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An economic analysis of biochar production using residues from Eucalypt plantations
journal contributionposted on 2023-05-18, 11:44 authored by Anna Wrobel-TobiszewskaAnna Wrobel-Tobiszewska, Boersma, M, Sargison, J, Adams, P, Jarick, S
Producing biochar from organic residues is a potential method to integrate carbon sequestration and residue management costs while enhancing conventional agricultural and forestry production systems. Plantation forestry is an important industry in Tasmania, and is based on large scale plantations of Pinus radiata and Eucalyptus (Eucalyptus globulus and E. nitens). The area covered by forestry plantations in Tasmania (on State land) exceeds 100 000 ha, while plantations on private land double this number. Eucalypt plantations are managed primarily for the production of high-value pruned logs for industry; however, unpruned saw logs, peelers, poles, posts and pulp are also produced, and significant quantities of residue are produced as a byproduct. This study was an economic analysis that considered on-site biochar production system using post-harvest forestry residues, with biochar being utilized within the system, or sold as a product. The financial analysis was based on previous experimental outcomes on the use of Macadamia shell biochar in Eucalyptus nitens plantations, and the local operating environment in Tasmania; including current forestry procedures used for managing plantations. A number of assumptions were considered concerning a) production costs, b) savings enjoyed by traditional operations, following biochar scenario implementation, and c) biochar sales. The analysis revealed a potential annual income of over 179 k$ (2014 value) and the sensitivity analysis identified the crucial factors responsible for scenario profitability, namely biochar price and final product distribution.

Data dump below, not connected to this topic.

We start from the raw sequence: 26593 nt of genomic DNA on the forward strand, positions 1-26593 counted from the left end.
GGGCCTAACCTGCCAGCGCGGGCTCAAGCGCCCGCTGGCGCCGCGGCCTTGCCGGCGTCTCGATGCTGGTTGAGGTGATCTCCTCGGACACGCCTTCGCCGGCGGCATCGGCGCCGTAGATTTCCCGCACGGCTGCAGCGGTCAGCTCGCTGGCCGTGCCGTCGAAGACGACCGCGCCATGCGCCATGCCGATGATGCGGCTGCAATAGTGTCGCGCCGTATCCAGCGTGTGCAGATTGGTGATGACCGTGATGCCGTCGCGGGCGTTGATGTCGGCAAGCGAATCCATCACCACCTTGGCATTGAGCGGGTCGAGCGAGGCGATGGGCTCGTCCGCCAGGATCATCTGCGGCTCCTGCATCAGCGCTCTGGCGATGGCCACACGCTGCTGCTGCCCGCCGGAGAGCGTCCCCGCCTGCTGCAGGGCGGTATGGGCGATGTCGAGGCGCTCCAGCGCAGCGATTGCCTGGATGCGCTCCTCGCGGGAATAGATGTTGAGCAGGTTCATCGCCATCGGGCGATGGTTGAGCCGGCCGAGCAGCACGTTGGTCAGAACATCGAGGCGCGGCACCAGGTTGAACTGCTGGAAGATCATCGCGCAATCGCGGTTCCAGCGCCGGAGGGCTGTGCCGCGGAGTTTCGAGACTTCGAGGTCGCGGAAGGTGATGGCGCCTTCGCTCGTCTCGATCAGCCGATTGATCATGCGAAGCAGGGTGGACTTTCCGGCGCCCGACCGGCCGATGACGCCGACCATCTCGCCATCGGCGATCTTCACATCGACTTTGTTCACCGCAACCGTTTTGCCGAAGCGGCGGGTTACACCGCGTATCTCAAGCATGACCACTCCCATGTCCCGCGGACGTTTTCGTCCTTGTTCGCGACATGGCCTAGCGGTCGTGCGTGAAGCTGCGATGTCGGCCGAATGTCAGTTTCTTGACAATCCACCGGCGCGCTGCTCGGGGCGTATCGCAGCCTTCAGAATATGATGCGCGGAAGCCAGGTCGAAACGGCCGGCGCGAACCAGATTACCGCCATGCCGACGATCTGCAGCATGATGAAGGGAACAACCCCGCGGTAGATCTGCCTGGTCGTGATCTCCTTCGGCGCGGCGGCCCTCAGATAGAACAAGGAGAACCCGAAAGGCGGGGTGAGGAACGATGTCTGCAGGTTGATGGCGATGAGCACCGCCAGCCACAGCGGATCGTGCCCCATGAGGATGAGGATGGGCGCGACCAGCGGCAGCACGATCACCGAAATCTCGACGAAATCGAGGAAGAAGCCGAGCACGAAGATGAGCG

Tasmanian Community Fund
Publication titleBiomass and Bioenergy
Department/SchoolSchool of Engineering
PublisherPergamon-Elsevier Science Ltd
Place of publicationThe Boulevard, Langford Lane, Kidlington, Oxford, England, Ox5 1Gb
Rights statement© 2015 Elsevier Ltd. All rights reserved.